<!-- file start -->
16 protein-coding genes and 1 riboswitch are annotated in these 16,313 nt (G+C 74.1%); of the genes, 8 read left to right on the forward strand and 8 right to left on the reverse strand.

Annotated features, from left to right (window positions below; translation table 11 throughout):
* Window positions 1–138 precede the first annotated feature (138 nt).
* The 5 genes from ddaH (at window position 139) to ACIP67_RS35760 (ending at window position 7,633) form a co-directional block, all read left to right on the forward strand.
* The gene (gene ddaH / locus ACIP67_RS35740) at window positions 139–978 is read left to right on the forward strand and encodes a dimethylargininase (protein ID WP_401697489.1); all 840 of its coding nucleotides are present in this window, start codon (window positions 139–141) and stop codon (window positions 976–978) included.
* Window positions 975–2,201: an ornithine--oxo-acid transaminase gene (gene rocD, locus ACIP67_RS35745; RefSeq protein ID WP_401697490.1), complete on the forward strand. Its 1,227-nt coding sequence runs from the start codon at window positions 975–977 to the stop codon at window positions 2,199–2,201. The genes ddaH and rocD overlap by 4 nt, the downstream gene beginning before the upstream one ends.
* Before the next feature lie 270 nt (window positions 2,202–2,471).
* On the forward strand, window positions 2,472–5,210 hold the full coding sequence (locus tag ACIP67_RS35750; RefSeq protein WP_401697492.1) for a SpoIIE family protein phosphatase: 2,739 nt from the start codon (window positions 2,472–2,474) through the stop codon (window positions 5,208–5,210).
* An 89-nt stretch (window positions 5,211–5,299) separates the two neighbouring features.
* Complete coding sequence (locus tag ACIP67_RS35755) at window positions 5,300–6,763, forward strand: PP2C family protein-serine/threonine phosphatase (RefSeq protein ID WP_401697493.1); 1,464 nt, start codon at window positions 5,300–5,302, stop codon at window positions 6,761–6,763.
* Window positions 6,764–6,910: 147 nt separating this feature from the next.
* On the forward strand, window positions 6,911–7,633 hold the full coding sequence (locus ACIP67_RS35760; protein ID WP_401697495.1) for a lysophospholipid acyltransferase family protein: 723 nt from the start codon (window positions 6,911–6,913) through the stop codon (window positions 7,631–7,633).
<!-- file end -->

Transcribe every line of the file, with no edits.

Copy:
16 protein-coding genes and 1 riboswitch are annotated in these 16,313 nt (G+C 74.1%); of the genes, 8 read left to right on the forward strand and 8 right to left on the reverse strand.

Annotated features, from left to right (window positions below; translation table 11 throughout):
* Window positions 1–138 precede the first annotated feature (138 nt).
* The 5 genes from ddaH (at window position 139) to ACIP67_RS35760 (ending at window position 7,633) form a co-directional block, all read left to right on the forward strand.
* The gene (gene ddaH / locus ACIP67_RS35740) at window positions 139–978 is read left to right on the forward strand and encodes a dimethylargininase (protein ID WP_401697489.1); all 840 of its coding nucleotides are present in this window, start codon (window positions 139–141) and stop codon (window positions 976–978) included.
* Window positions 975–2,201: an ornithine--oxo-acid transaminase gene (gene rocD, locus ACIP67_RS35745; RefSeq protein ID WP_401697490.1), complete on the forward strand. Its 1,227-nt coding sequence runs from the start codon at window positions 975–977 to the stop codon at window positions 2,199–2,201. The genes ddaH and rocD overlap by 4 nt, the downstream gene beginning before the upstream one ends.
* Before the next feature lie 270 nt (window positions 2,202–2,471).
* On the forward strand, window positions 2,472–5,210 hold the full coding sequence (locus tag ACIP67_RS35750; RefSeq protein WP_401697492.1) for a SpoIIE family protein phosphatase: 2,739 nt from the start codon (window positions 2,472–2,474) through the stop codon (window positions 5,208–5,210).
* An 89-nt stretch (window positions 5,211–5,299) separates the two neighbouring features.
* Complete coding sequence (locus tag ACIP67_RS35755) at window positions 5,300–6,763, forward strand: PP2C family protein-serine/threonine phosphatase (RefSeq protein ID WP_401697493.1); 1,464 nt, start codon at window positions 5,300–5,302, stop codon at window positions 6,761–6,763.
* Window positions 6,764–6,910: 147 nt separating this feature from the next.
* On the forward strand, window positions 6,911–7,633 hold the full coding sequence (locus ACIP67_RS35760; protein ID WP_401697495.1) for a lysophospholipid acyltransferase family protein: 723 nt from the start codon (window positions 6,911–6,913) through the stop codon (window positions 7,631–7,633).